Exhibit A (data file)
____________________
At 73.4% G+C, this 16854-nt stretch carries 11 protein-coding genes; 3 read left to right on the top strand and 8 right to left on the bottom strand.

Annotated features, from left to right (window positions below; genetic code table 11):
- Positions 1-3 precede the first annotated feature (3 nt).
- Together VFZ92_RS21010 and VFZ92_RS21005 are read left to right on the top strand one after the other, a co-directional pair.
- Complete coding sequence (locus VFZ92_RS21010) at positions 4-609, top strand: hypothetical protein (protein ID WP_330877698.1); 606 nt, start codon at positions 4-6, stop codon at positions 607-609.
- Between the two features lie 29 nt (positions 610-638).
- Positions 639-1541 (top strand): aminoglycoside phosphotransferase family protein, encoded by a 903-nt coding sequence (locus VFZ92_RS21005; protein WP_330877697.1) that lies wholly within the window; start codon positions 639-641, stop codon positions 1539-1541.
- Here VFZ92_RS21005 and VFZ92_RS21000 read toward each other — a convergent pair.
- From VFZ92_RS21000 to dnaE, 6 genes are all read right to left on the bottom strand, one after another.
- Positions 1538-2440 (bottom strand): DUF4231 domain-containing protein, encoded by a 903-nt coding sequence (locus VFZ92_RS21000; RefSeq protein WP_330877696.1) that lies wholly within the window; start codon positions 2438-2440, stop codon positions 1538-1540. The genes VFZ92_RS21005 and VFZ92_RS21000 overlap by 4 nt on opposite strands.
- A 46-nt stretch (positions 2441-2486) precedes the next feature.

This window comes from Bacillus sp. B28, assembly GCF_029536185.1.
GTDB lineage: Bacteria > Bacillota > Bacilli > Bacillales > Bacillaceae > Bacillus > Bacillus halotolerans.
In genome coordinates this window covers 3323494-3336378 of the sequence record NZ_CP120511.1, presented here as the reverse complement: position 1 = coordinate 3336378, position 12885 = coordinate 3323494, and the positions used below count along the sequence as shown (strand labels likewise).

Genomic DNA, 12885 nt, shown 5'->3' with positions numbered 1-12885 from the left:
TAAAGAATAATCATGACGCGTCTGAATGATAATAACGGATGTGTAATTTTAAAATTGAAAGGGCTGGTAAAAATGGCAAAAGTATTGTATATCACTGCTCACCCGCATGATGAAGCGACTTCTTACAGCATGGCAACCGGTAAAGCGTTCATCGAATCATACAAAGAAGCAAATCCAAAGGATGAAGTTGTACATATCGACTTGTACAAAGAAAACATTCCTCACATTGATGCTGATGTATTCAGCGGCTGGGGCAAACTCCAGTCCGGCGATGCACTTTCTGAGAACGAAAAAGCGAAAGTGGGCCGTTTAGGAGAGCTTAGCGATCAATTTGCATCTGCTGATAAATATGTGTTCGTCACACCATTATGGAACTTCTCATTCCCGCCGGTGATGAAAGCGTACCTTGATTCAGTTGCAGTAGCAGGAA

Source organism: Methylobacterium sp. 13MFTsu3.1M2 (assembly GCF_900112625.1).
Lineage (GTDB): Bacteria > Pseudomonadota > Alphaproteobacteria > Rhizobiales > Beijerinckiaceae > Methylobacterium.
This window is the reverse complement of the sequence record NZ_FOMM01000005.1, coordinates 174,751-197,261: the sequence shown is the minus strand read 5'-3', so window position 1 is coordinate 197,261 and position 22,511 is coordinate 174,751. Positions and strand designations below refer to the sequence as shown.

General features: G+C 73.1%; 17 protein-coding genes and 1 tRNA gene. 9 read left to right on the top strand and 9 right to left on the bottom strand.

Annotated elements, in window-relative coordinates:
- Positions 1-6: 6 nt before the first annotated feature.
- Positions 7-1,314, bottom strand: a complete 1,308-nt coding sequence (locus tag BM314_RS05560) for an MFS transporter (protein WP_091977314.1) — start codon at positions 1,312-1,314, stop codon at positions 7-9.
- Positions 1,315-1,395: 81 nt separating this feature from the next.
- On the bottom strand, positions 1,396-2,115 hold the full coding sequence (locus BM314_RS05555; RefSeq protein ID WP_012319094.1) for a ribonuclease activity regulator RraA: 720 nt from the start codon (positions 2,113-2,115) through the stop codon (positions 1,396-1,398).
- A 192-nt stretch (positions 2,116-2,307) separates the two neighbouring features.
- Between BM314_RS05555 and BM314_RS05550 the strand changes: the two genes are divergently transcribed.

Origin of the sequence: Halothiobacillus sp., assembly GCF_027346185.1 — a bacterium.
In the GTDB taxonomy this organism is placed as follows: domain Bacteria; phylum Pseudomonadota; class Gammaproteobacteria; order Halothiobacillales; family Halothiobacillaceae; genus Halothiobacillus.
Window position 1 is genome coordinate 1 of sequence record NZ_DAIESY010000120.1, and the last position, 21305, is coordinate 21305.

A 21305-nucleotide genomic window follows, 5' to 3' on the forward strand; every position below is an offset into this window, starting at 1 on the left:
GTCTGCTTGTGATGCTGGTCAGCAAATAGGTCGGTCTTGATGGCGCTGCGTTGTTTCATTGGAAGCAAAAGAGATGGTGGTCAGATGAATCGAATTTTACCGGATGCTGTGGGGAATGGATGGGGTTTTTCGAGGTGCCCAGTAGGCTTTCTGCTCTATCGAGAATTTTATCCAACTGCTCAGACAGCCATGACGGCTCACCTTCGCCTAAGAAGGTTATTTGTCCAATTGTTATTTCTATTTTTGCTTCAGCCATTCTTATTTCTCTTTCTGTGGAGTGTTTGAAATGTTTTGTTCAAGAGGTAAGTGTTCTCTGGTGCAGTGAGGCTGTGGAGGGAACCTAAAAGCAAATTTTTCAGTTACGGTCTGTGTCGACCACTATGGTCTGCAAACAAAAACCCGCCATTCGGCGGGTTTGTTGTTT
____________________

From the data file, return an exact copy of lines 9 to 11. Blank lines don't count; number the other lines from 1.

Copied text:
- From VFZ92_RS21000 to dnaE, 6 genes are all read right to left on the bottom strand, one after another.
- Positions 1538-2440 (bottom strand): DUF4231 domain-containing protein, encoded by a 903-nt coding sequence (locus VFZ92_RS21000; RefSeq protein WP_330877696.1) that lies wholly within the window; start codon positions 2438-2440, stop codon positions 1538-1540. The genes VFZ92_RS21005 and VFZ92_RS21000 overlap by 4 nt on opposite strands.
- A 46-nt stretch (positions 2441-2486) precedes the next feature.